#photography & visual arts
'Poppies' , created in 1902 and 1903, crowns the youthful stage of Weiss’s career, condensing the characteristic elements of the painter’s early work. It combines portrait and landscape elements into a symbolic and emotional whole.
In Poppies, the love for extreme and borderline states characteristic of the art of the turn of the century makes itself felt and even seemingly idyllic themes are filled with drama. As Wiesław Juszczak noted, the cheerful motif of the Holy Spring, popular at that time in all fields of culture, took on a dramatic expression as in Stravinsky’s ballet, in which joyful intoxication and erotic awakening are intertwined with the ritual sacrifice offered on the altar of the elements.
This emotional extremity is also visible in Poppies. It is a depiction of a man in his ‘natural state’, outside of civilisation and history, in which the celebration of nascent life is overshadowed by the sense of death. Symbolism is intertwined with proto-expressionism, creating, as Juszczak called it, ‘one of the most passionate and mad creations of Polish modernist painting’.
8 Awe-Inspiring Paintings from the Young Poland Period
The expressive contrast concerns, on the one hand, the boys who stretch and yawn in disturbingly exaggerated, sleepy intoxication, as if in painful spasms, and, on the other hand, the landscape element. The flowery meadow is illuminated by the strikes of the blood-red poppies and the blinding white of field flowers in the hot southern sun, although the sky in this oneiric image stretches over the meadow with a stripe of deep, almost evening blue.
The origin of the melting of figures with the landscape into one expressive whole, so characteristic of Poppies, can be traced to Weiss’s first works. Initially, his landscapes were subordinated to the characters as blurred, undefined backgrounds emphasising the mood of the pictures. This can be seen in Weiss’s crypto-portraits such as Student, Lunger or in one of his most famous paintings – Melancholic (called ‘Totenmesse’ by the painter himself). The very title brings to the fore the painting’s emotional meaning and universalises it by masking the portrait aspect, although the identity of the ‘Melancholic’ is still well known to us today – the face was lent to him by Weiss’s colleague, the painter Antoni Procajłowicz.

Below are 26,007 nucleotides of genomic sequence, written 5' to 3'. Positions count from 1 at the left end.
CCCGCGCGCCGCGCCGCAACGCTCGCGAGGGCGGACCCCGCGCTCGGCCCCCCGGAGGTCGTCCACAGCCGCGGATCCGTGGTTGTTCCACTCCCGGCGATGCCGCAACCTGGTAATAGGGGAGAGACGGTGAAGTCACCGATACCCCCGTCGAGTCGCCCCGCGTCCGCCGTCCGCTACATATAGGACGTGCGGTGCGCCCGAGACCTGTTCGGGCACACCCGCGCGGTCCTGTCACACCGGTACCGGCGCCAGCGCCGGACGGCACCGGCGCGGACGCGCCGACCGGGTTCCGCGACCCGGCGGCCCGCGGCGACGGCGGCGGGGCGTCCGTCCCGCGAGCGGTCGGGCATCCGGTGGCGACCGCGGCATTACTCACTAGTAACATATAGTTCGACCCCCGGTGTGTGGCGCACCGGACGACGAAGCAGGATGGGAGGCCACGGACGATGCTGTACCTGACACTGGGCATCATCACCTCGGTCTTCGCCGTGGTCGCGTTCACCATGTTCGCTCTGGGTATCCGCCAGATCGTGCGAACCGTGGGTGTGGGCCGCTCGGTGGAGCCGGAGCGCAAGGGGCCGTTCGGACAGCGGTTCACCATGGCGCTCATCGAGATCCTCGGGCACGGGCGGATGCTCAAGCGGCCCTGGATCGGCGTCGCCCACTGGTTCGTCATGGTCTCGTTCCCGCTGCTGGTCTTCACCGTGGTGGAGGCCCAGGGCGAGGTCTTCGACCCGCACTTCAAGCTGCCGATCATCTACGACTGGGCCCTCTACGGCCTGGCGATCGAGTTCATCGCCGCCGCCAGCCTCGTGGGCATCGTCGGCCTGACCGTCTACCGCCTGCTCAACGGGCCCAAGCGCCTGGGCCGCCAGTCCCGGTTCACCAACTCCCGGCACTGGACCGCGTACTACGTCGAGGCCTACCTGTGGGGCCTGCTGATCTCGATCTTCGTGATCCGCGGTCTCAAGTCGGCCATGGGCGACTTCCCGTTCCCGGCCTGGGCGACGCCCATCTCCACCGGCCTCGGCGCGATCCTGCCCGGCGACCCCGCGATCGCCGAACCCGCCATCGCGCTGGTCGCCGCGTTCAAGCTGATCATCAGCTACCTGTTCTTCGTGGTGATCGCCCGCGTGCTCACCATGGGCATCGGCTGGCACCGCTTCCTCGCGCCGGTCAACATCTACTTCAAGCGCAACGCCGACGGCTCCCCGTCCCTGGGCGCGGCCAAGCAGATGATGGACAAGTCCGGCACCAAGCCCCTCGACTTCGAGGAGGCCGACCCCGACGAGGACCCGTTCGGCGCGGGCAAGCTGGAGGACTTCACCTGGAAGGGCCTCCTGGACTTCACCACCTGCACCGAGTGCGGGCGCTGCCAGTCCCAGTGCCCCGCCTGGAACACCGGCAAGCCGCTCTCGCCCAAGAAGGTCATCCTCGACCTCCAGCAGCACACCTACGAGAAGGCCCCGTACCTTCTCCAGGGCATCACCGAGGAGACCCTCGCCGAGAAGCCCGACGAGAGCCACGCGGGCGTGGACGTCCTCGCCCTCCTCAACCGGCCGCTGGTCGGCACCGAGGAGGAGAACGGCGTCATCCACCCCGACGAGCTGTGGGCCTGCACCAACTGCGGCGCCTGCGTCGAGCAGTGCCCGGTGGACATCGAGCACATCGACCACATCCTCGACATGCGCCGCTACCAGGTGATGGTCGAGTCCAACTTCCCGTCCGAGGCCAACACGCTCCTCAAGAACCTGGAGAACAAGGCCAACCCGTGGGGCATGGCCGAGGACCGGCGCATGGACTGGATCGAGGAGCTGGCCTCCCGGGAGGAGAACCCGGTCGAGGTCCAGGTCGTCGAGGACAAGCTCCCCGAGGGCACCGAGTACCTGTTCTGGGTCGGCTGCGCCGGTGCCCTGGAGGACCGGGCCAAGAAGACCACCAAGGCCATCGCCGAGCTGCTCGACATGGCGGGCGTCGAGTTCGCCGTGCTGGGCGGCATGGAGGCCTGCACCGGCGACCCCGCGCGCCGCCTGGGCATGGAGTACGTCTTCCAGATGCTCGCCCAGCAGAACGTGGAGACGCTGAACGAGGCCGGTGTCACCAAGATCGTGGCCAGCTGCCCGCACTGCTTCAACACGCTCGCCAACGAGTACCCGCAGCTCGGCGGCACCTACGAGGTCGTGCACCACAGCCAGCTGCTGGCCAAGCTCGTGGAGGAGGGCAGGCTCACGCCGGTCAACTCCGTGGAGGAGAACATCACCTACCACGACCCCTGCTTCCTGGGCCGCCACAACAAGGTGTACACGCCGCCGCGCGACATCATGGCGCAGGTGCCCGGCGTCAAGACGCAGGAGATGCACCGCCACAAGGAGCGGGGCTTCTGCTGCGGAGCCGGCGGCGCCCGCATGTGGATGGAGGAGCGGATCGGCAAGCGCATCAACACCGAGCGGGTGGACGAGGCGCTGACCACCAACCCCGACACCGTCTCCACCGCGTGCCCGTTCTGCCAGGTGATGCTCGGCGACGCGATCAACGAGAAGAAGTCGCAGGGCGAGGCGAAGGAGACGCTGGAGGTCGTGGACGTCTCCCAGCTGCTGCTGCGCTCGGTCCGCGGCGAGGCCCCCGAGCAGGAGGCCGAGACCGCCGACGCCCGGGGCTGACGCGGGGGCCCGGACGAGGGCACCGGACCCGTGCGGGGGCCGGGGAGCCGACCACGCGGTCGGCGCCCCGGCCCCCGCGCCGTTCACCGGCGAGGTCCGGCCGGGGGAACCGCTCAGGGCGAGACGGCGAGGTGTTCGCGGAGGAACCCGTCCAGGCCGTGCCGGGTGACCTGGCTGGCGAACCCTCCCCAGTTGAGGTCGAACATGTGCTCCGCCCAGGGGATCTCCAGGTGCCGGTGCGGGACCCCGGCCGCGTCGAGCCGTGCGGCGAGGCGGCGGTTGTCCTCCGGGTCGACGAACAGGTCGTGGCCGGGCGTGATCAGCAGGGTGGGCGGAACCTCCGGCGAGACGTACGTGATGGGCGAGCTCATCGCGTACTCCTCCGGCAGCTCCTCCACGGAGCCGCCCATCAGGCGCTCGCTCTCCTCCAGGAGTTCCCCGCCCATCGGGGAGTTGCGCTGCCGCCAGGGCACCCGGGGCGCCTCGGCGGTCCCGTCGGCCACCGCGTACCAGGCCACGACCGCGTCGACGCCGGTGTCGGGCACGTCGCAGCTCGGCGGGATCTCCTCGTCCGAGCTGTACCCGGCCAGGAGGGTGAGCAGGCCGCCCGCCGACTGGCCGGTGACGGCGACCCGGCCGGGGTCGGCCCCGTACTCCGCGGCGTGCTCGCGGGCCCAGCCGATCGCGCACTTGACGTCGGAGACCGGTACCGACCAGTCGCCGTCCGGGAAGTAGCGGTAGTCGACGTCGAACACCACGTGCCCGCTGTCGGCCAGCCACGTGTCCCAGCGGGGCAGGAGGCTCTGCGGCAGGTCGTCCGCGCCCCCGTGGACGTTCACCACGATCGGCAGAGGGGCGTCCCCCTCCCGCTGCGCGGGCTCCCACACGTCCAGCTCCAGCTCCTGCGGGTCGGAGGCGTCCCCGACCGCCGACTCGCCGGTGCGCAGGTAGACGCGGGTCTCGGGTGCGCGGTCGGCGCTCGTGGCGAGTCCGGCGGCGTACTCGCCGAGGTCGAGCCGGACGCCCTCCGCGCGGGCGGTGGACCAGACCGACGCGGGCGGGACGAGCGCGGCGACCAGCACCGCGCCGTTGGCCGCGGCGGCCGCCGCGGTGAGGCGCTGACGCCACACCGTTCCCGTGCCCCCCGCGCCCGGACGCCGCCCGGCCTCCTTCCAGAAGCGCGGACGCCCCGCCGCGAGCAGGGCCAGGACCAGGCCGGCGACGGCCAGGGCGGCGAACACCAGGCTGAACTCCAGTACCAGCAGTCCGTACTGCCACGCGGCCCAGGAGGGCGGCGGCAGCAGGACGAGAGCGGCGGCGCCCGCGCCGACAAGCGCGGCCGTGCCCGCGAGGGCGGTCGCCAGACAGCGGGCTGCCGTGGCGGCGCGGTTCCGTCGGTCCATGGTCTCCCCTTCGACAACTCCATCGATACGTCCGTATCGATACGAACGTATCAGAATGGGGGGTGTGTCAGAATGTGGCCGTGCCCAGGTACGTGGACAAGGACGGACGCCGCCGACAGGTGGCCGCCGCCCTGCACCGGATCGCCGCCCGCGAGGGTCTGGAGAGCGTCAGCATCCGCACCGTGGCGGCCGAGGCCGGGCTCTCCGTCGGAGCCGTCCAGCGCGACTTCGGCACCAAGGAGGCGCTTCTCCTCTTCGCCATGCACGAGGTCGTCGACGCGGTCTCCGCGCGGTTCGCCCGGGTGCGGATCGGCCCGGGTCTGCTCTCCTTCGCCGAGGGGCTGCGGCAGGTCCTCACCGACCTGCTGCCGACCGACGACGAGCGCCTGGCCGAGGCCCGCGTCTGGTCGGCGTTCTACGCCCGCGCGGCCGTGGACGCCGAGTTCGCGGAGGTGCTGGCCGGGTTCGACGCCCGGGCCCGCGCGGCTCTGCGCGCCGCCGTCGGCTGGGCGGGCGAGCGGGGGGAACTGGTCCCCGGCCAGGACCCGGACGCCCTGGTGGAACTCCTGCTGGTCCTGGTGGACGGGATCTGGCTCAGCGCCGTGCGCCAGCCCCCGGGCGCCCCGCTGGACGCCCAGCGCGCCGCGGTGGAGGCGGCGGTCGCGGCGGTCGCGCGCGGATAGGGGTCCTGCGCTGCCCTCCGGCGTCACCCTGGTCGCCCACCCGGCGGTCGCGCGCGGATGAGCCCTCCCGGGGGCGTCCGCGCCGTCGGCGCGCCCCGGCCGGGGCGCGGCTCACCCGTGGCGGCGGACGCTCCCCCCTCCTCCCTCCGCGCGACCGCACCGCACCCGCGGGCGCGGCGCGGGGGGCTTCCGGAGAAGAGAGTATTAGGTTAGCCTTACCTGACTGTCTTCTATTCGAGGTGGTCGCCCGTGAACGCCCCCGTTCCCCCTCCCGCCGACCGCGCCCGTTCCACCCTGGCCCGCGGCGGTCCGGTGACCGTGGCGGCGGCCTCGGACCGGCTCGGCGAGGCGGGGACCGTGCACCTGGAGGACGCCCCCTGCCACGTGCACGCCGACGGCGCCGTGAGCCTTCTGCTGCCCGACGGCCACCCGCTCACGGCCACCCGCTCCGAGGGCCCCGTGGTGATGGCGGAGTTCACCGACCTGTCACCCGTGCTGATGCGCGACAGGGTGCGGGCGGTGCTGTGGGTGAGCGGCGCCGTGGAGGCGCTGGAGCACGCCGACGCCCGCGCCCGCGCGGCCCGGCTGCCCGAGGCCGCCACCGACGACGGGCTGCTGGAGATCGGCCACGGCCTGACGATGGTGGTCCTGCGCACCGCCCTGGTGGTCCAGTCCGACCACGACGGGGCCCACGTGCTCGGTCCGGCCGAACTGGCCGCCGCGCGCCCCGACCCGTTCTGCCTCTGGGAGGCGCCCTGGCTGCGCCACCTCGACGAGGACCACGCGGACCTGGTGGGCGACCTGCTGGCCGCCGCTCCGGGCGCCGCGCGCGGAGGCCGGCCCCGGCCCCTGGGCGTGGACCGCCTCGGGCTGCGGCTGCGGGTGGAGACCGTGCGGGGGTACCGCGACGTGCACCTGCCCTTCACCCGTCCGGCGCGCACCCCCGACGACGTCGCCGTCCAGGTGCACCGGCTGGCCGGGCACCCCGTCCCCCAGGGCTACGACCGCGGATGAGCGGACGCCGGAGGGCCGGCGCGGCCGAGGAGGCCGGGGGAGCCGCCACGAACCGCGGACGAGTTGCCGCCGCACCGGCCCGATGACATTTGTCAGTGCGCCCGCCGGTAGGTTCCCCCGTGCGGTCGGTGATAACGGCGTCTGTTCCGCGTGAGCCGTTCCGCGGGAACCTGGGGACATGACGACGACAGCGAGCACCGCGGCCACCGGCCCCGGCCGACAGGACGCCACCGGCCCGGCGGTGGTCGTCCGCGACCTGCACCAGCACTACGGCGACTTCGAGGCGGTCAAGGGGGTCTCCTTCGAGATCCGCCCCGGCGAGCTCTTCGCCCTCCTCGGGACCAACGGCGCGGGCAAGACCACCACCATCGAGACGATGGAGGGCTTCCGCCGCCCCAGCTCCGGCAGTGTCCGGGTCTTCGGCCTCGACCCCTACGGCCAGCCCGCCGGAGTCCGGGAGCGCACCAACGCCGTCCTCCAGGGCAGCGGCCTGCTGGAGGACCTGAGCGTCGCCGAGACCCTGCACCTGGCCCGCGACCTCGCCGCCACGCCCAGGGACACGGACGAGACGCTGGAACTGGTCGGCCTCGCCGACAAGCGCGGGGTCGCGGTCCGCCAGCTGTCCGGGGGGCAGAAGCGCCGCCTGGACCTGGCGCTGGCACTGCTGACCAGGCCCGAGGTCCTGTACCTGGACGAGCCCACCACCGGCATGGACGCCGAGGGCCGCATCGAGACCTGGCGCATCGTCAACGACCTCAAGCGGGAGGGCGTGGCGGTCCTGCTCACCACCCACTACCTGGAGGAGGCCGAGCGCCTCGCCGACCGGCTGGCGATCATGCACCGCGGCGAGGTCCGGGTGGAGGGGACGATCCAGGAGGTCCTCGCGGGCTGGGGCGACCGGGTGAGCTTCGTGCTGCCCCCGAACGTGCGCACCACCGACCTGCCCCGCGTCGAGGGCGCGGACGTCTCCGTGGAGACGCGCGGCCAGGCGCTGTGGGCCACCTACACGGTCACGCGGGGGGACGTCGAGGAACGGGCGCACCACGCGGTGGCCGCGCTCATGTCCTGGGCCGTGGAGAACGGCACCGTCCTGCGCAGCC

The identity of the boys depicted in Poppies is a little less certain. Juszczak pointed out their similarity to the sons of Konstanty Górski portrayed in one of Weiss’ pastels. However, it is most probably the sons of the mayor of Strzyżów who posed for Poppies. Between 1898 and 1903, between his long stays in Italy, Weiss regularly returned to this village and painted the surrounding landscapes.
The Two Faces of Stańczyk: Surprising Aspects of 19th-Century Polish Painting
19th century polish painters
Many of them were landscape studies without any symbolic meaning, but Poppies belonged – alongside Gazebo and Shoal – to the series of compositions crowning this period of his work, in which the views of Strzyżów were saturated with a narrative-expressive element. Contrary to Melancholic or Student, it is no longer the background that complements the psychological portrait, but it is the staffage which emphasises the meaning of the landscape as the latter dominates the composition. This theme in Weiss’s oeuvre commenced a dozen or so years earlier with Boy against the River. It also heralds the characteristic approach to the nude visible in Poppies – we can see a pale, lean, ‘Gothic’ body, which in the art of the turn of the century would become a new canon.
In this oneiric yet realistic and detailed work, like in the more elaborate Bacchanalia or the dance processions from the same period, Weiss seems to illustrate his own words, reflecting Young Poland’s desire to:
[…] throw off those rags, to shine with the naked beauty. I and nature – we are one.
Finally, Poppies reveal the artist’s great sensitivity to nature. As it was written in Tygodnik Ilustrowany:
[...] the viewer makes discoveries of completely new and before unnoticed beauties in these works, which the artist transposed on the canvas from a bush in front of a rural house, or from a corner of a forest or a meadow.
6 Must-Know Painters of the Young Poland Movement